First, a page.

This new alliance would further alienate the United States from the Iraqi government, damaging any prospects for the creation within Iraq of the conditions necessary for the early withdrawal of American forces from Iraq, an issue that has taken on increasing importance on the American domestic political front. As the conditions in Iraq deteriorate, pressure will continue to build on both the Bush administration and Congress to come up with a solution to the problem in Iraq.

Given the politically embarrassing close ties forged between the Iraqi government and the Iranians, the temptation for those planning policy in Washington, D.C., to view the quickest path home from Baghdad as being a trip through Teheran might become too tempting.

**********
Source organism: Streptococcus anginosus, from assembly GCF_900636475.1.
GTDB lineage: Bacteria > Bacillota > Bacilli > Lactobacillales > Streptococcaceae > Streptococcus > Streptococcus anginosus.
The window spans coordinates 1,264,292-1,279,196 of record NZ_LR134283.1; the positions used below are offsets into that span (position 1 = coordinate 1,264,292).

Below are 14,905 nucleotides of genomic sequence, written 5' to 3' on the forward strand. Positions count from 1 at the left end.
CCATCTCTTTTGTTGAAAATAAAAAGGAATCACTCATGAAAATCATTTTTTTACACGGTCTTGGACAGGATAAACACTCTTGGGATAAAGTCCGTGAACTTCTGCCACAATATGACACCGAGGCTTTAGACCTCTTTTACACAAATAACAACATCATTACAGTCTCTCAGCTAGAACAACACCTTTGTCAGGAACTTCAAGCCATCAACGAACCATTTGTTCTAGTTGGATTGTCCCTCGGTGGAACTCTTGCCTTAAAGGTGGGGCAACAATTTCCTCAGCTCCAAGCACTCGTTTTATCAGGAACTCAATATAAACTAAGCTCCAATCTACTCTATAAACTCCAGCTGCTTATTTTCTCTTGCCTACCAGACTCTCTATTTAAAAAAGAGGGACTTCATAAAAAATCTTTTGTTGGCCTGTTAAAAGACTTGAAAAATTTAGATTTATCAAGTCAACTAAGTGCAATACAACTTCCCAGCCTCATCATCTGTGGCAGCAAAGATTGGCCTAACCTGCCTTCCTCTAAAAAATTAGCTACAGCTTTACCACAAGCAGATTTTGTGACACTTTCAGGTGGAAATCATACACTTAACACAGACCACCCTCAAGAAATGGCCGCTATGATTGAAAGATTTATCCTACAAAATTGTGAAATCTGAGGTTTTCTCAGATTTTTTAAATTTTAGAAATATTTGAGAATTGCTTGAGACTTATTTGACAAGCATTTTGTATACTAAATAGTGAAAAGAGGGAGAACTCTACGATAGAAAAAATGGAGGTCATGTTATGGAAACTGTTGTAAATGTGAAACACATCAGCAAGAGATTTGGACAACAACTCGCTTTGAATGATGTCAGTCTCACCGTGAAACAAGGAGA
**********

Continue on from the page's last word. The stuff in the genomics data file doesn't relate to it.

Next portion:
The Bush administration is already chomping at the bit to attack Iran, using the vexing Iranian nuclear program as a diplomatic smokescreen to cover broader regime-change intent. The developing close ties between Baghdad and Teheran will only reinforce this tendency towards confrontation. Therein lies the awful genius of those who attacked the Al-Askari shrine: the Ba'athist insurgents in Iraq are playing the policy planners in the Bush administration like a fine-tuned fiddle.

The importance of changing course

The soundest solution to this problem would be to de-escalate both the American presence in Iraq and the level of tension regarding Iran. The greatest fear on the part of the Ba'athist insurgents would be an early withdrawal of the American military from Iraq. Such a withdrawal would in one fell swoop eliminate the primary source of friction within Iraq that fuels the cycle of violence. It would also de-link the Iraq problem from the Iranian problem in the minds of U.S. policy formulators.